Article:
Will the 36 million pounds of recalled ground turkey end up in pet food? We’ll probably never know for certain, however considering the pet food industry is big on recycling all sorts of waste it wouldn’t be a surprise if all the recalled meat goes directly into pet foods. Here are some interesting bits and pieces regarding our food inspection services in general and news on this turkey recall.
FoodSafetyNews reports that months have passed before federal authorities took action “after multi-drug resistant Salmonella Heidelberg infections linked to ground turkey were first reported in early March. So far 78 illnesses, including one death in California, have been linked to the outbreak. The U.S. Department of Agriculture’s Food Safety and Inspection Service (FSIS) issued a public health alert on Friday, July 29, urging consumers to use caution cooking and handling ground turkey, but it wasn’t until August 3 that Cargill announced the recall.”
And of course with serious human illness and death related to food comes lawsuits. But this time there is an interesting twist…
“The Seattle food safety law firm Marler Clark (associated with FoodSafetyNews.com) made an unusual offer Friday (8/5/11) to Cargill Inc., the company whose ground turkey has been linked to 77 illnesses and one death in a multi-state outbreak of Salmonella Heidelberg.
The proposal: If Cargill will immediately start testing its meat for antbiotic-resistant Salmonella strains — such as Salmonella Heidelberg, Salmonella Newport, Salmonella Hadar and Salmonella Typhimurium — Marler Clark will delay suing the food giant on behalf of the more than 2 dozen victims who are now its clients.
“We still intend to ensure that our clients’ medical bills, wage loss and damages are fully covered,” said Marler Clark attorney Bill Marler, in a news release. “However, we’ve been at this long enough to where we’d like to see our efforts give peace of mind to both our clients and American consumers as a whole.”
The firm agreed to delay filing lawsuits against Cargill and instead “commit to working out private, amicable solutions” if the corporation, which has so far recalled 36 million pounds of turkey processed at its facility in Springdale, Arkansas, takes action toward a Salmonella testing program by Wednesday.”
(To learn more about the history of Salmonella testing in food, click here for a very interesting article written by attorney Bill Marler)
Food Safety Advocate Phyllis Entis – known as the Food Bug Lady – wrote a very interesting (and sad) explanation of how lacking the USDA’s inspection for Salmonella really is…
“We cannot even rely on USDA’s reported incidence levels of Salmonella in broiler and turkey carcasses, because the agency’s sampling method is badly flawed. One might almost conclude that the procedure was designed to underreport the true incidence of Salmonella in our raw poultry.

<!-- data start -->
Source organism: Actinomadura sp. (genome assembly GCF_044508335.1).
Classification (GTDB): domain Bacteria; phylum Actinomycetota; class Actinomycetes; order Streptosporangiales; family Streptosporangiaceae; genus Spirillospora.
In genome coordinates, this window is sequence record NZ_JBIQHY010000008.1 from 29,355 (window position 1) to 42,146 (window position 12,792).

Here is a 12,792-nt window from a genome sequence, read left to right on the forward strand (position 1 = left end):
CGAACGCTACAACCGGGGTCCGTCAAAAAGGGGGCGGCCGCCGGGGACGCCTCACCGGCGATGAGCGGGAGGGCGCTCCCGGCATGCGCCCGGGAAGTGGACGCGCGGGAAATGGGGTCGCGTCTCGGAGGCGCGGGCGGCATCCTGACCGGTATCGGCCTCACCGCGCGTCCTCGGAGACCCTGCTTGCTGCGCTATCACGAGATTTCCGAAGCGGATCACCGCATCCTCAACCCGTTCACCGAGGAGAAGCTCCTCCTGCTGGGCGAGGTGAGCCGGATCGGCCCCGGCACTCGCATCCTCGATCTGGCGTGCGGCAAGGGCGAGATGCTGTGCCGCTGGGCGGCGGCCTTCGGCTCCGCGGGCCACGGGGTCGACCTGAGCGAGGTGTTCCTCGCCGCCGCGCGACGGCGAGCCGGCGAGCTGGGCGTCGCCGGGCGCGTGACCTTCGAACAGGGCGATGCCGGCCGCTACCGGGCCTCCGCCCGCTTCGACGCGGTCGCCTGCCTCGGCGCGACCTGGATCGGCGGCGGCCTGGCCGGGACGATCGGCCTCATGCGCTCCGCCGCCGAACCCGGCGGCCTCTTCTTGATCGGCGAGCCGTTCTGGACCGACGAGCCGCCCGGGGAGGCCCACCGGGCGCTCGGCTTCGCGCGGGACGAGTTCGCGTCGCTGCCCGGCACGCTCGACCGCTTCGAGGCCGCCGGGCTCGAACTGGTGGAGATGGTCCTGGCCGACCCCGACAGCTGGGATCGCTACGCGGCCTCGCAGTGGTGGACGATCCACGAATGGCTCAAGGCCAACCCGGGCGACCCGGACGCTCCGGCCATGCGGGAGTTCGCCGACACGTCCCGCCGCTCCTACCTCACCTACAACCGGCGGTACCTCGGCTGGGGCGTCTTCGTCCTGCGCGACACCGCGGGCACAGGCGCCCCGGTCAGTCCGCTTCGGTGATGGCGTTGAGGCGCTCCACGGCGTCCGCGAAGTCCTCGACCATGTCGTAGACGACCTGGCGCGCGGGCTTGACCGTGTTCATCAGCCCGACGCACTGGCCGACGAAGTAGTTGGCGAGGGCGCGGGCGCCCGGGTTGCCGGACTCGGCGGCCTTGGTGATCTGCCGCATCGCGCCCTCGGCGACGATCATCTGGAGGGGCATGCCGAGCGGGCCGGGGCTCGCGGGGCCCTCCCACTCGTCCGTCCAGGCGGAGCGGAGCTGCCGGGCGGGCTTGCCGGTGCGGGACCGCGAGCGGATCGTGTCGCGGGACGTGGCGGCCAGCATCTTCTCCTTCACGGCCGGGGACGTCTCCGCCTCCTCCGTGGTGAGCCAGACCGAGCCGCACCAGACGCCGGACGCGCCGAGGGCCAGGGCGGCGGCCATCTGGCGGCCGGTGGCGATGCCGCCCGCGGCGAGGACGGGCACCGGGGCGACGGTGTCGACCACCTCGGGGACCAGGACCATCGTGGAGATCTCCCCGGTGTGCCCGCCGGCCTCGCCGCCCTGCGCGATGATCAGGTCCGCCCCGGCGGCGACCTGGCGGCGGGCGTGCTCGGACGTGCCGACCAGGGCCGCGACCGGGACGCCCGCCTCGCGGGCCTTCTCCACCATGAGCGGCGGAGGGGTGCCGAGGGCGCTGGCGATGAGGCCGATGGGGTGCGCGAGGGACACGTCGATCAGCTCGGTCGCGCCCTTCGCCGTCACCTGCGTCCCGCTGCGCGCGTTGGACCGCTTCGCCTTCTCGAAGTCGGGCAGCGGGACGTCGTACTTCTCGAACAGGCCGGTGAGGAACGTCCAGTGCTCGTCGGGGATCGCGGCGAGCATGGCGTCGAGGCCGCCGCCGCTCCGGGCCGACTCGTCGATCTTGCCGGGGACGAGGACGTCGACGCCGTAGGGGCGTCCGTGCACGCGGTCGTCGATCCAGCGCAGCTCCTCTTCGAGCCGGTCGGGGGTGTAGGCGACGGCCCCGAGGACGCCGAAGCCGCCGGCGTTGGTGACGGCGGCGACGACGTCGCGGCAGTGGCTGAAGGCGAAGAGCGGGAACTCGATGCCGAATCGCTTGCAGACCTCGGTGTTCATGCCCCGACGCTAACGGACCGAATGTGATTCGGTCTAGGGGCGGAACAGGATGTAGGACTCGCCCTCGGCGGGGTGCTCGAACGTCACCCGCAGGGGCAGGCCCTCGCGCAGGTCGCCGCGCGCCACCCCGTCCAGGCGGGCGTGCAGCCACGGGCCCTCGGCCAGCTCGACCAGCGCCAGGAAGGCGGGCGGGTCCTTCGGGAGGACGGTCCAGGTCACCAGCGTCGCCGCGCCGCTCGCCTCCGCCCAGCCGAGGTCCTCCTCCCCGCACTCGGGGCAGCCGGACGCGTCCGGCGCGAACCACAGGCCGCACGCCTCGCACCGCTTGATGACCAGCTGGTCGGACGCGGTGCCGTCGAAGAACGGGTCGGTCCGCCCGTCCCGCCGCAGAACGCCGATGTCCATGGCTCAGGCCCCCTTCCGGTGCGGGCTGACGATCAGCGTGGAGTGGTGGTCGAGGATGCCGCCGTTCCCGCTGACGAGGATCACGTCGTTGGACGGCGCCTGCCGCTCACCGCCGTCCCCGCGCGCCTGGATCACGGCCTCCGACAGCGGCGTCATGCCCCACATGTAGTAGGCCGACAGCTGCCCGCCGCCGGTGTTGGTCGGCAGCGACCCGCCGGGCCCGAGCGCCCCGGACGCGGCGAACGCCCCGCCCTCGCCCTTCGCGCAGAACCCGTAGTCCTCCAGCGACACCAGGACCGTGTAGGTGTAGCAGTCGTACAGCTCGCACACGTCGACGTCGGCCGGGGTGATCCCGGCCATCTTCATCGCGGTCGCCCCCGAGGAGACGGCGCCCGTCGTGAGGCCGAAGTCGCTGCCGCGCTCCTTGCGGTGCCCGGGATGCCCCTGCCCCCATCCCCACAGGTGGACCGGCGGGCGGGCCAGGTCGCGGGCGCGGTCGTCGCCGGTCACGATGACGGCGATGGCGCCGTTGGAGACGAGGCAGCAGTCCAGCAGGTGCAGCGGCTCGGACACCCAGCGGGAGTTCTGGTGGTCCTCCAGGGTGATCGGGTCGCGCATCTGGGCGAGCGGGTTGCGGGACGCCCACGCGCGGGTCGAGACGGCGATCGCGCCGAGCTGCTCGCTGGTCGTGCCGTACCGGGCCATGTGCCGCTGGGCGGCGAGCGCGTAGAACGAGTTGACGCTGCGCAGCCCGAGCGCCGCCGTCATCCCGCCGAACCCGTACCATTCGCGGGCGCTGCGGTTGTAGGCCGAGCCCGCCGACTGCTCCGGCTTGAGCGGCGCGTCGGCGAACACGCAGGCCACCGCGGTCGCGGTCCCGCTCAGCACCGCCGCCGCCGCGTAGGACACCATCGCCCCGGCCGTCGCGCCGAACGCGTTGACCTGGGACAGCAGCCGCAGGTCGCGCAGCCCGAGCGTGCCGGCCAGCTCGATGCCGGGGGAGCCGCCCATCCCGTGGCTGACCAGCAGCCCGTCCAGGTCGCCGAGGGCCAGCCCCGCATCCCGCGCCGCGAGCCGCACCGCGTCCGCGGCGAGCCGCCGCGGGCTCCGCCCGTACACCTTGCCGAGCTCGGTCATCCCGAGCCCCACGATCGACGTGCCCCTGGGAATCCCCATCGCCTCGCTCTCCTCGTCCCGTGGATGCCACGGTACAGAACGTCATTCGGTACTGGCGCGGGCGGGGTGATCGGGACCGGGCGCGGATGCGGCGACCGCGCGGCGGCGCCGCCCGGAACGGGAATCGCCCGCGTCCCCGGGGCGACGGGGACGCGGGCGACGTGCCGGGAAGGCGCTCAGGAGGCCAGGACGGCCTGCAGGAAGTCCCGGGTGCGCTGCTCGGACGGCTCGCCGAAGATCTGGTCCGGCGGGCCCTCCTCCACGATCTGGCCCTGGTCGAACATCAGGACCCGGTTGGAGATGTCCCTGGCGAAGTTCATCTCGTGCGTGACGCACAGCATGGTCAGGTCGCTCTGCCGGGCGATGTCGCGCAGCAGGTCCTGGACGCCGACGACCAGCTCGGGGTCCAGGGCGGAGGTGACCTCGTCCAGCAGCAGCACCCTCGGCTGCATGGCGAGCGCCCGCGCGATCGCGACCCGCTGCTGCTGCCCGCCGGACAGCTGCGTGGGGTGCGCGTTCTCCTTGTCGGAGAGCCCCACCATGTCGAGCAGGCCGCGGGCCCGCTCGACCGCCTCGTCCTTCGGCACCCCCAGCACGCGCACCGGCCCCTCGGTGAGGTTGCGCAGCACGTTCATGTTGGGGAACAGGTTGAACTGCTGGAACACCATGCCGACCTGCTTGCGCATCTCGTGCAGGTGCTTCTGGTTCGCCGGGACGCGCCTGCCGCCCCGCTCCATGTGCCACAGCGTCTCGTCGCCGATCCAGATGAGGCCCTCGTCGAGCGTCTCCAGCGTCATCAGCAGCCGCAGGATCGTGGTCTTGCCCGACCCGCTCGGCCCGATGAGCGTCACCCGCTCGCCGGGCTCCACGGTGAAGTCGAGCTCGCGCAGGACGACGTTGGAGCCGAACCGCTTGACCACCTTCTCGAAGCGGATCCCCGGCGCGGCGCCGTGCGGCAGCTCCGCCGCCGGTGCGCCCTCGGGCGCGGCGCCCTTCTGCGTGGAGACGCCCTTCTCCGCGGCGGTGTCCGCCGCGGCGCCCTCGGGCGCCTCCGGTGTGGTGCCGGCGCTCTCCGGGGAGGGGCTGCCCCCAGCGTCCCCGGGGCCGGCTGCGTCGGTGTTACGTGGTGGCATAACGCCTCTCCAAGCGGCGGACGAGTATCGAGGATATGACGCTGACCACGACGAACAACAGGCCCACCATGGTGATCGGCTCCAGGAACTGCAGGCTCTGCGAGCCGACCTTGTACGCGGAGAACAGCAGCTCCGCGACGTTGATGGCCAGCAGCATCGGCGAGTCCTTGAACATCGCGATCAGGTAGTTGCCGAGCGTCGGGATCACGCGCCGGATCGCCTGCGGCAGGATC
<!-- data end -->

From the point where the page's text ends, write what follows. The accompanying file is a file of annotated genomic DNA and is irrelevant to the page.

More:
This is how USDA samples poultry carcasses for Salmonella testing (from the FSIS Laboratory Guidebook):
4.5.6 Whole Bird Rinses
Due to differences between sample types/sizes (e.g. chicken vs. turkey carcasses), follow instructions given in the specific program protocol.
a. For chicken carcasses, aseptically drain excess fluid from the carcass and transfer the carcass to a sterile Stomacher 3500 bag, or equivalent.
b. Pour 400 ml (or other volume specified in program protocol) of BPW into the cavity of the carcass contained in the bag.
c. Rinse the bird inside and out with a rocking motion for one minute (ca. 35 RPM). This is done by grasping the broiler carcass in the bag with one hand and the closed top of the bag with the other. Rock with a reciprocal motion in about an 18-24 inch arc, assuring that all surfaces (interior and exterior of the carcass) are rinsed.
d. Transfer the sample rinse fluid to a sterile container.
e. Use 30 ± 0.6 ml of the sample rinse fluid obtained above for Salmonella analysis. Add 30 ± 0.6 ml of sterile BPW and mix well.
f. Incubate at 35 ± 2C for 20-24 h.
g. Proceed to Section 4.6 to continue the cultural analysis or refer to MLG 4C for use of the BAX® PCR Assay.
Here are my problems with USDA’s method:
The first step in the procedure is to throw away excess fluid from the carcass – the very material that is most likely to contain Salmonella.
The carcass is rinsed with 400 ml (about 13.5 fluid ounces) of liquid – no problem there, if all of the liquid was used in the test. But USDA only uses 30 ml – less than 10% – of the rinse liquid for the Salmonella test.
In essence, USDA has dumbed down its Salmonella test, reducing the sensitivity of the test to less than 10% of what it should be – and easily could be.”
Back to the pet food concern, Cargill (who recalled 36 million pounds of ground turkey) does manufacture two brands of pet food; Loyall and River Run. Both of these dog foods contain ingredients which could be sourced from recalled turkey (poultry by-products, meat and bone meal, and animal fat). The recalled meat is probably turned over to rendering facilities (who process other waste meat ingredients and expired grocery food). Our FDA allows waste ingredients to be processed into pet food.
So yes…my guess is that the recalled turkey will end up as pet food ingredients.
Wishing you and your pet(s) the best,
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